No killer games for Olympics

A while back I discussed whether or not esports should get into the Olympics or not. I’ve been touching on the subject few times of during the past few years, throw Olympics to the search bar. Now, the Olympics committee has made a definite statement in negative, but for all the wrong reasons.

The International Olympic Committee President Thomas Bach won’t allow video games, or esports for the matter, to enter the Olympics before violence is removed. To quote;

We cannot have in the Olympic program a game which is promoting violence or discrimination… …So-called killer games. They, from our point of view, are contradictory to the Olympic values and cannot therefore be accepted.

This is, of course, rather bullshit reason.

Games don’t promote violence. They may contain and even glorify it to some extent, but it no less play than any of combat sports. If we consider boxing and other harsher contact sports, electronic games are less violent than sports in general due to the lack of any sort of physical damage or contact. Visually, electronic games are more visceral for sure, but on comparison of promoting violence games and sports are not on the same level; sports has caused far more violence through the history than any game, even if we start counting only from the genesis of modern electronic games. This is no real argument of course, but it is an inane as what Bach offers.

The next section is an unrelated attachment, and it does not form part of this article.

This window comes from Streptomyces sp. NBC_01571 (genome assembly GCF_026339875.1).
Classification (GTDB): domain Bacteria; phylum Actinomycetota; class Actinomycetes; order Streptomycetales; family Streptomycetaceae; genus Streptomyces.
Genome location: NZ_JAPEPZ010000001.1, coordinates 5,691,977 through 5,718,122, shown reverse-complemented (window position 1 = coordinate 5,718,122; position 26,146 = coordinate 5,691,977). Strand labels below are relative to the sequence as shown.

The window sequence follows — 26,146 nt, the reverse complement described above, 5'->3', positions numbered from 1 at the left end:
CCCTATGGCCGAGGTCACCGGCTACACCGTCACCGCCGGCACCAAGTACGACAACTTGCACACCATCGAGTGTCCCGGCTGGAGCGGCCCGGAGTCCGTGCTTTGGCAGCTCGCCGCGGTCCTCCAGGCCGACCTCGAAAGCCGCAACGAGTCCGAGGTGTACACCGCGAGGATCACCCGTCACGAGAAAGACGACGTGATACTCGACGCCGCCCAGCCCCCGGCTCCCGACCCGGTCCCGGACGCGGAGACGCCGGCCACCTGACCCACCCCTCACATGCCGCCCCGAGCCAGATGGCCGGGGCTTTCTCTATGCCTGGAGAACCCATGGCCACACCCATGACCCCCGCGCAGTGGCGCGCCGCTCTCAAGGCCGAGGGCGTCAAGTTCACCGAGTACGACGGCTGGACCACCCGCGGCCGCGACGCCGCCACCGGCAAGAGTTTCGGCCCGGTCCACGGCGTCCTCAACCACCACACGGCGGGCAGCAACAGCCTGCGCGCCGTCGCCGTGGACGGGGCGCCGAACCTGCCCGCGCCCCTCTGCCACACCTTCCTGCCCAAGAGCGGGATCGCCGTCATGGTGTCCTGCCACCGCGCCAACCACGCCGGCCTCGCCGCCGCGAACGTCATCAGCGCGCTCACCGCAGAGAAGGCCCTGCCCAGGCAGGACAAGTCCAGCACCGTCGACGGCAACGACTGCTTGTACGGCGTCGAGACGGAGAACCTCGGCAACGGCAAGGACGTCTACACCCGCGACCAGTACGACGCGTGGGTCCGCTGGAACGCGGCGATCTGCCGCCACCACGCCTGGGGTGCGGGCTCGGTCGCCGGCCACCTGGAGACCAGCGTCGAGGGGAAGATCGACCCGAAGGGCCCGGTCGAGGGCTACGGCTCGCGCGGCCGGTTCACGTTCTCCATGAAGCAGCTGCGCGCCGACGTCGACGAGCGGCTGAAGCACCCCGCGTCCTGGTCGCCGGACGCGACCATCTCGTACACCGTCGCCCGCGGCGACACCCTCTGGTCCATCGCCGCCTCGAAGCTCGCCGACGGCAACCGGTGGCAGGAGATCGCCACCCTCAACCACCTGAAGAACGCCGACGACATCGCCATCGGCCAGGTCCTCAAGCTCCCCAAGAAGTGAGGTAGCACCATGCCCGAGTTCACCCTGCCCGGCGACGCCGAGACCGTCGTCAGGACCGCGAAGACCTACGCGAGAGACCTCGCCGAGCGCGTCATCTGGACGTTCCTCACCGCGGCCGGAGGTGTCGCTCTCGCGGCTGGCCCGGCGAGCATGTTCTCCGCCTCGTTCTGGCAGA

As for discrimination, no electronic game promotes discrimination. I am sure this is more or less just showcasing how inclusive the Olympics is, but just as Bach’s own organisation, electronic gaming is all about how good you are. You won’t be getting into any teams or play over a championship if you don’t have the merit for it. Whether or not Bach truly believes that electronic games is dicks-only club, he couldn’t be more wrong. It’s just that men and women tend to like different kinds of games and there’s nothing wrong in that.

Furthermore, Bach says a game, which is rather interesting. If he finds a game that would truly promote violence and discrimination, then why not pick up another that doesn’t? This shouldn’t even be mentioned, but games can’t do either really, only their consumers and developers can. They are inanimate objects after all.

Killer game is rather old-fashioned way to describe any game with excessive killing and violence, essentially any modern R-18 title from God of War and Devil May Cry. Carmageddon and the like fall into this category as well. Anything with excessive killing, really.